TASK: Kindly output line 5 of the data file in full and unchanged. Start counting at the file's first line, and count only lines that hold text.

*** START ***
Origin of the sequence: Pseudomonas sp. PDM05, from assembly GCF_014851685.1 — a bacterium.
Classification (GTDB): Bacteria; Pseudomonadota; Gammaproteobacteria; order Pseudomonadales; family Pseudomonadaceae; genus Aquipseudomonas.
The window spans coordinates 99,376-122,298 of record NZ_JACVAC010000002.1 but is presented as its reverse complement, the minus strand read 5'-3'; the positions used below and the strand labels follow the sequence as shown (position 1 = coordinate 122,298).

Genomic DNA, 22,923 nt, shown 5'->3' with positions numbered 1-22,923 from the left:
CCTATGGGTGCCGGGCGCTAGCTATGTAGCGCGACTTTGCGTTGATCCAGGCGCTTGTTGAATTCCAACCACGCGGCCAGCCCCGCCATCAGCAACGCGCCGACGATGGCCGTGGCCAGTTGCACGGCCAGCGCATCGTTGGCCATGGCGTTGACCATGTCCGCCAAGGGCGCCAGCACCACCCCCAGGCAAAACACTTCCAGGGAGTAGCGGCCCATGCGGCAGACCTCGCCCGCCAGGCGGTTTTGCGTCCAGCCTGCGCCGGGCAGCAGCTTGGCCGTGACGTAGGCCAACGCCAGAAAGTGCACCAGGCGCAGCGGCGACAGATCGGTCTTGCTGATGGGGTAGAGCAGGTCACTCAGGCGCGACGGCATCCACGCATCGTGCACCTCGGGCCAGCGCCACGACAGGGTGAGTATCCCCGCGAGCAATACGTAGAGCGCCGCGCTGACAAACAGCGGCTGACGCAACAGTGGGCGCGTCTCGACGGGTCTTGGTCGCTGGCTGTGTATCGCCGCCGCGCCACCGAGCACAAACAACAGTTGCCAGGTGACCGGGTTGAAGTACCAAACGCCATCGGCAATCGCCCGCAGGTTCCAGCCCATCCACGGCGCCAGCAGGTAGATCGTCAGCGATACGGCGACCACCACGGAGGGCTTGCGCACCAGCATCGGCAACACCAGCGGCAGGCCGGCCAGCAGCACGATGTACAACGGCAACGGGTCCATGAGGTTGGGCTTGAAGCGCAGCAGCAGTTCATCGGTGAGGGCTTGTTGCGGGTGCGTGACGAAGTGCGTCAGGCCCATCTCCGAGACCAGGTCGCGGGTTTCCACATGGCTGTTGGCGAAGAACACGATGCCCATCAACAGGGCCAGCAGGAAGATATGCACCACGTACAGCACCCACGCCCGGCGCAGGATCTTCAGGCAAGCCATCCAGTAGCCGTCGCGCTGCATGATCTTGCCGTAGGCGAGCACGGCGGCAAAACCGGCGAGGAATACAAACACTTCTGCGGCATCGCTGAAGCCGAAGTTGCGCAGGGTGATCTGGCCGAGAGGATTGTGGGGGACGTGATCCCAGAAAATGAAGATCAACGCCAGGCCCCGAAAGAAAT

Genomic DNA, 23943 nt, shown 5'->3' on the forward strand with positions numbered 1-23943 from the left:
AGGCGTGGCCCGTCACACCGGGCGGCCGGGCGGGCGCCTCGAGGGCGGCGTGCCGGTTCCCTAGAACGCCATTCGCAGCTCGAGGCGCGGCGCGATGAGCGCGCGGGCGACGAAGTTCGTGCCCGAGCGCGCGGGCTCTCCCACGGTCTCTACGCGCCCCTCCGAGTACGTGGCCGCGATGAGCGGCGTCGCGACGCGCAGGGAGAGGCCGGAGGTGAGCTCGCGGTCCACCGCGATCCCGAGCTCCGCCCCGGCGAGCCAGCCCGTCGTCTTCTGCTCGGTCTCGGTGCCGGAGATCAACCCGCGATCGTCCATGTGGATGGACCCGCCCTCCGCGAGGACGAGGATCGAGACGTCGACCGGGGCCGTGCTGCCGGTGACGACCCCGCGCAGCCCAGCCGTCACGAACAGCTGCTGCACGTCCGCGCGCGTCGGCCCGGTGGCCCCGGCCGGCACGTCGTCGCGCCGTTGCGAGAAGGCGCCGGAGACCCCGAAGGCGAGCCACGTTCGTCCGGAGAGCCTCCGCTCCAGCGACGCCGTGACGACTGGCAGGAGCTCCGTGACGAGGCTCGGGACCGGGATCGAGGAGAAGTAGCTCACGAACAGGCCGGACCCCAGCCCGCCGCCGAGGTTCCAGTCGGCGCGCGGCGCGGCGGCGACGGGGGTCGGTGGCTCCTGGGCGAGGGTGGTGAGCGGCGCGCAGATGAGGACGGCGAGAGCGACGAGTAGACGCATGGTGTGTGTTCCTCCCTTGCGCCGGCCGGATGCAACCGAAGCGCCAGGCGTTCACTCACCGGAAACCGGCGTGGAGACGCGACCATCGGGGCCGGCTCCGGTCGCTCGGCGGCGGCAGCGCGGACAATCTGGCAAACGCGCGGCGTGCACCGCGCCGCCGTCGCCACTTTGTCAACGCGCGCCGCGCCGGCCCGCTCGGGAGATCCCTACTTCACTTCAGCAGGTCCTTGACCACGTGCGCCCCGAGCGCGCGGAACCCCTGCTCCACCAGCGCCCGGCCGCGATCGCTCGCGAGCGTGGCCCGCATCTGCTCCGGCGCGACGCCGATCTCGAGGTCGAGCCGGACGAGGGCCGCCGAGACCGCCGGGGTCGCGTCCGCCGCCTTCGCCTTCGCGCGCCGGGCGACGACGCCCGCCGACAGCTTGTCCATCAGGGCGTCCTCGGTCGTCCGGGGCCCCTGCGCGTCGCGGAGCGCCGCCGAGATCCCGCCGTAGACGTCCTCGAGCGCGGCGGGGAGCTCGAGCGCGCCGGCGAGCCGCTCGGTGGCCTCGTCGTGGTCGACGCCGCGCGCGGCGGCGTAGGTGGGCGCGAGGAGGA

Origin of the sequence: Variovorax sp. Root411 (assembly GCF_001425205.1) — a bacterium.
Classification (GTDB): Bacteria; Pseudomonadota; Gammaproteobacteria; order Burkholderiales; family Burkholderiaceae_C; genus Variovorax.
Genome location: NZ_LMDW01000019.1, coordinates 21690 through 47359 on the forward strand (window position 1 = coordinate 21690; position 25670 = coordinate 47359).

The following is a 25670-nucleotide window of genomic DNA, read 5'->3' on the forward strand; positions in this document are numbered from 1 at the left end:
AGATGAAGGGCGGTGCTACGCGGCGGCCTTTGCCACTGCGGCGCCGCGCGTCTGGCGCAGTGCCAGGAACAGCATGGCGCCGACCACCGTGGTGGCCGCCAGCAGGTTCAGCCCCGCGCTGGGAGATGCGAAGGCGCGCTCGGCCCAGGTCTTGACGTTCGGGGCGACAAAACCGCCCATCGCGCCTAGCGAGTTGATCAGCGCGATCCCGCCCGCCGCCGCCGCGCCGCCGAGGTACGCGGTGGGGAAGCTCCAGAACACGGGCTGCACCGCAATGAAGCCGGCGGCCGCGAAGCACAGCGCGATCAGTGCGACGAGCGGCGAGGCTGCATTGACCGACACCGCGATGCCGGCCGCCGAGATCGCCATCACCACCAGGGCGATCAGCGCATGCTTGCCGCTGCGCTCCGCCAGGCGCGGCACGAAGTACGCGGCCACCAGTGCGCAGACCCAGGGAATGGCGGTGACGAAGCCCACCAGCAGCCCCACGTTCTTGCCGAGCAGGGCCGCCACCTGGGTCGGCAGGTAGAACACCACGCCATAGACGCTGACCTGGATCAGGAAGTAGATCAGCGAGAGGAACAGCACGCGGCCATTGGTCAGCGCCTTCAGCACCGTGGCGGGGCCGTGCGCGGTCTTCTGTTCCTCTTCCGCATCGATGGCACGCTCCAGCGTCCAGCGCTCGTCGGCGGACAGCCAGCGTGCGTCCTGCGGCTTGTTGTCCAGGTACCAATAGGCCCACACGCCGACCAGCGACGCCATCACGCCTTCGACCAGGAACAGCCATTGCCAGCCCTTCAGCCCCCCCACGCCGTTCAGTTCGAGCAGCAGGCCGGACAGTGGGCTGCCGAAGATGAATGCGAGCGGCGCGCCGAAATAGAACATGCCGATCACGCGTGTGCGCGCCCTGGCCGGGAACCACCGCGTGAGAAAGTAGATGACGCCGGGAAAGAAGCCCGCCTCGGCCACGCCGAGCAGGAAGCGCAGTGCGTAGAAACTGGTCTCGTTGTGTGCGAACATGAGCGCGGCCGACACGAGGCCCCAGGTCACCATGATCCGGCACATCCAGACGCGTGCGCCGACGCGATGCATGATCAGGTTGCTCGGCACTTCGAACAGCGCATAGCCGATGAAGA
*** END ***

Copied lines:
CCTATGGGTGCCGGGCGCTAGCTATGTAGCGCGACTTTGCGTTGATCCAGGCGCTTGTTGAATTCCAACCACGCGGCCAGCCCCGCCATCAGCAACGCGCCGACGATGGCCGTGGCCAGTTGCACGGCCAGCGCATCGTTGGCCATGGCGTTGACCATGTCCGCCAAGGGCGCCAGCACCACCCCCAGGCAAAACACTTCCAGGGAGTAGCGGCCCATGCGGCAGACCTCGCCCGCCAGGCGGTTTTGCGTCCAGCCTGCGCCGGGCAGCAGCTTGGCCGTGACGTAGGCCAACGCCAGAAAGTGCACCAGGCGCAGCGGCGACAGATCGGTCTTGCTGATGGGGTAGAGCAGGTCACTCAGGCGCGACGGCATCCACGCATCGTGCACCTCGGGCCAGCGCCACGACAGGGTGAGTATCCCCGCGAGCAATACGTAGAGCGCCGCGCTGACAAACAGCGGCTGACGCAACAGTGGGCGCGTCTCGACGGGTCTTGGTCGCTGGCTGTGTATCGCCGCCGCGCCACCGAGCACAAACAACAGTTGCCAGGTGACCGGGTTGAAGTACCAAACGCCATCGGCAATCGCCCGCAGGTTCCAGCCCATCCACGGCGCCAGCAGGTAGATCGTCAGCGATACGGCGACCACCACGGAGGGCTTGCGCACCAGCATCGGCAACACCAGCGGCAGGCCGGCCAGCAGCACGATGTACAACGGCAACGGGTCCATGAGGTTGGGCTTGAAGCGCAGCAGCAGTTCATCGGTGAGGGCTTGTTGCGGGTGCGTGACGAAGTGCGTCAGGCCCATCTCCGAGACCAGGTCGCGGGTTTCCACATGGCTGTTGGCGAAGAACACGATGCCCATCAACAGGGCCAGCAGGAAGATATGCACCACGTACAGCACCCACGCCCGGCGCAGGATCTTCAGGCAAGCCATCCAGTAGCCGTCGCGCTGCATGATCTTGCCGTAGGCGAGCACGGCGGCAAAACCGGCGAGGAATACAAACACTTCTGCGGCATCGCTGAAGCCGAAGTTGCGCAGGGTGATCTGGCCGAGAGGATTGTGGGGGACGTGATCCCAGAAAATGAAGATCAACGCCAGGCCCCGAAAGAAAT